East Timor well prepared for statehood, head of UN mission says in farewell address
"Soon the anxiously awaited day of 20 May will arrive," UNTAET chief Sergio Vieira de Mello said in a farewell address to the Constituent Assembly, referring to the date of independence. "This will be a moment of great joy, not just for the East Timorese, but for the entire world, which has waited eagerly for the moment when it could welcome East Timor into the family of nations."
The UNTAET chief, who arrived in East Timor in November 1999, paid tribute to the “resolute manner” in which the Timorese people took up the challenge of the transitional process and pointed to that determination as a key to its success.
"You have enthusiastically come together to reweave the social fabric of your communities and construct a nation based on the fundamental principles of democracy," he said.
Recounting the many achievements of UNTAET in helping East Timor rebuild and to develop institutions of statehood, Mr. Vieira de Mello pledged that the successor mission, while smaller and more focused in scope, would continue the UN's commitment to the tiny island nation.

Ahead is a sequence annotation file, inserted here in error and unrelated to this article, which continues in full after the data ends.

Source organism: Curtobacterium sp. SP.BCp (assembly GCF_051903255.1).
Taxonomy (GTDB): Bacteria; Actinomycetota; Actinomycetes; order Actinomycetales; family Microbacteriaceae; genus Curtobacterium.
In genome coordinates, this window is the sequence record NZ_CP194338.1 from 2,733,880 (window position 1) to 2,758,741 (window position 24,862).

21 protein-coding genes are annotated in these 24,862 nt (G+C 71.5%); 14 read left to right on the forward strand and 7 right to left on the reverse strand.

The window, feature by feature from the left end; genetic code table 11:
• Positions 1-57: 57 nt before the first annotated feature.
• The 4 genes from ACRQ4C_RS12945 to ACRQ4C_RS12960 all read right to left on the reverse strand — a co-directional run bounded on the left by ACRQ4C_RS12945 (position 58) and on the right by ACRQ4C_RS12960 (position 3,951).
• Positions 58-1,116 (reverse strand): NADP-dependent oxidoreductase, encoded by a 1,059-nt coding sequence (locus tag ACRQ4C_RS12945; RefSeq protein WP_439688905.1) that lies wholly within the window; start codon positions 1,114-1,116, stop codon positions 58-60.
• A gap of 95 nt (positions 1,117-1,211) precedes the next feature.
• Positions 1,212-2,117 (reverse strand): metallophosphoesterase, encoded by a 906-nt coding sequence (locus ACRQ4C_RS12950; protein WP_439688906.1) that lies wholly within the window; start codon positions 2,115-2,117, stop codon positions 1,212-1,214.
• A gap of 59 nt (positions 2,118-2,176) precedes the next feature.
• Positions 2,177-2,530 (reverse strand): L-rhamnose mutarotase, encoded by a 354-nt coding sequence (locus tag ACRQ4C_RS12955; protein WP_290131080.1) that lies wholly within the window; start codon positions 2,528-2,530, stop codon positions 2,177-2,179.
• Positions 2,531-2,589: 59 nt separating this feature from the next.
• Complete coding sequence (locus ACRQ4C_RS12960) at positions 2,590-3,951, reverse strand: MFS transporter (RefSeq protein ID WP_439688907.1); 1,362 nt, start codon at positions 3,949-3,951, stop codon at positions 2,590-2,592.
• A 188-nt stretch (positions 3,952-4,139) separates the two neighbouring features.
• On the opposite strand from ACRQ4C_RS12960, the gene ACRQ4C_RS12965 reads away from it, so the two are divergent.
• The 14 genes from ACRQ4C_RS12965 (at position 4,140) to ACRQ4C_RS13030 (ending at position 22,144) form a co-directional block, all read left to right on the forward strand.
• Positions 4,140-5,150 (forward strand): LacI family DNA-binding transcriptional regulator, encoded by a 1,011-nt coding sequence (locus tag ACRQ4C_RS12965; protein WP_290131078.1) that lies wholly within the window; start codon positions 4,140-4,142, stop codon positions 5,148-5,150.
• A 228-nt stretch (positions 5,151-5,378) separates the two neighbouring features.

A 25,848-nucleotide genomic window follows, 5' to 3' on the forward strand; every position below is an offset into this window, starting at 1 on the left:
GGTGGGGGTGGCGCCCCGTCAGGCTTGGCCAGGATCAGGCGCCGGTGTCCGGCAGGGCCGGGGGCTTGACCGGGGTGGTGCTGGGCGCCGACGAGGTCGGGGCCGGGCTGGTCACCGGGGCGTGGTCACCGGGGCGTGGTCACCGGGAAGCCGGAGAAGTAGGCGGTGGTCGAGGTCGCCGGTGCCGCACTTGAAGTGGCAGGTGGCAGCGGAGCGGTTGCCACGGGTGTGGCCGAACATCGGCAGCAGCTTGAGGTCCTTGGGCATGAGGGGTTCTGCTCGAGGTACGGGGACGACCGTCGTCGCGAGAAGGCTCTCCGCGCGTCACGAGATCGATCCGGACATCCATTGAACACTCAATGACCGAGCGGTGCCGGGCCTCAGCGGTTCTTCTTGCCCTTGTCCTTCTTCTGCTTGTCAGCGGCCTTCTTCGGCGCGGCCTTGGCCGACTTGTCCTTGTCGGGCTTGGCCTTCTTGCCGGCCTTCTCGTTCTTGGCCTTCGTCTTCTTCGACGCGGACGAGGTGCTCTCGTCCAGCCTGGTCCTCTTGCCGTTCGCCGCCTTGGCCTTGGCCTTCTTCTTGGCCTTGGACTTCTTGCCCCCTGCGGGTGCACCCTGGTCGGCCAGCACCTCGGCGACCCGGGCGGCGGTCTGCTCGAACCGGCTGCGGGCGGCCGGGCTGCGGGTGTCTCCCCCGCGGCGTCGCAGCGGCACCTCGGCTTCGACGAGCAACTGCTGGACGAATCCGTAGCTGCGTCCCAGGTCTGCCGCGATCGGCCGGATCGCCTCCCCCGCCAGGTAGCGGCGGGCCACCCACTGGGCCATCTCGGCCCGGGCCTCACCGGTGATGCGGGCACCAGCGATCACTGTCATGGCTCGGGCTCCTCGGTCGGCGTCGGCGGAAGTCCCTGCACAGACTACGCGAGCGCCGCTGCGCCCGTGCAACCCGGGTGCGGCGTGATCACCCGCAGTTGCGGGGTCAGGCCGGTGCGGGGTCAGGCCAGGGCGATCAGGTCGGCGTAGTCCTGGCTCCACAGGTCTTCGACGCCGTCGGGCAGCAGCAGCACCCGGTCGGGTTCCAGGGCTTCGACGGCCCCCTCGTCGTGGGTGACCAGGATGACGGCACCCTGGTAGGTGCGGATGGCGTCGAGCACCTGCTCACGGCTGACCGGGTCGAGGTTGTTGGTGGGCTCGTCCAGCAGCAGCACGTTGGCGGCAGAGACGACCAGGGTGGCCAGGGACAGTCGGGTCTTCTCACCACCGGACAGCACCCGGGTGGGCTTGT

"The UN and its member agencies recognize that there is a continuing need for financial, material and technical support," he said. "As is appropriate, given the newly independent status of East Timor, the foci of the successor mission - UNMISET - will be technical assistance, and security and law and order."
Mr. Vieira de Mello also stressed the importance of good relations with neighbouring Indonesia, noting that it was to East Timor's economic and political advantage that its dealings with Jakarta be conducted in a climate of mutual respect and understanding.
"With independence comes great responsibility," the UNTAET chief said, pointing out that membership in the community of nations included such obligations as acting as a good neighbour, negotiating treaties in a mature manner and being a responsible partner in the region.
"In many ways, East Timor is better positioned than other developing nations, having a tremendous amount of international goodwill and support to drawn on," he noted. "The international community is rooting for your success."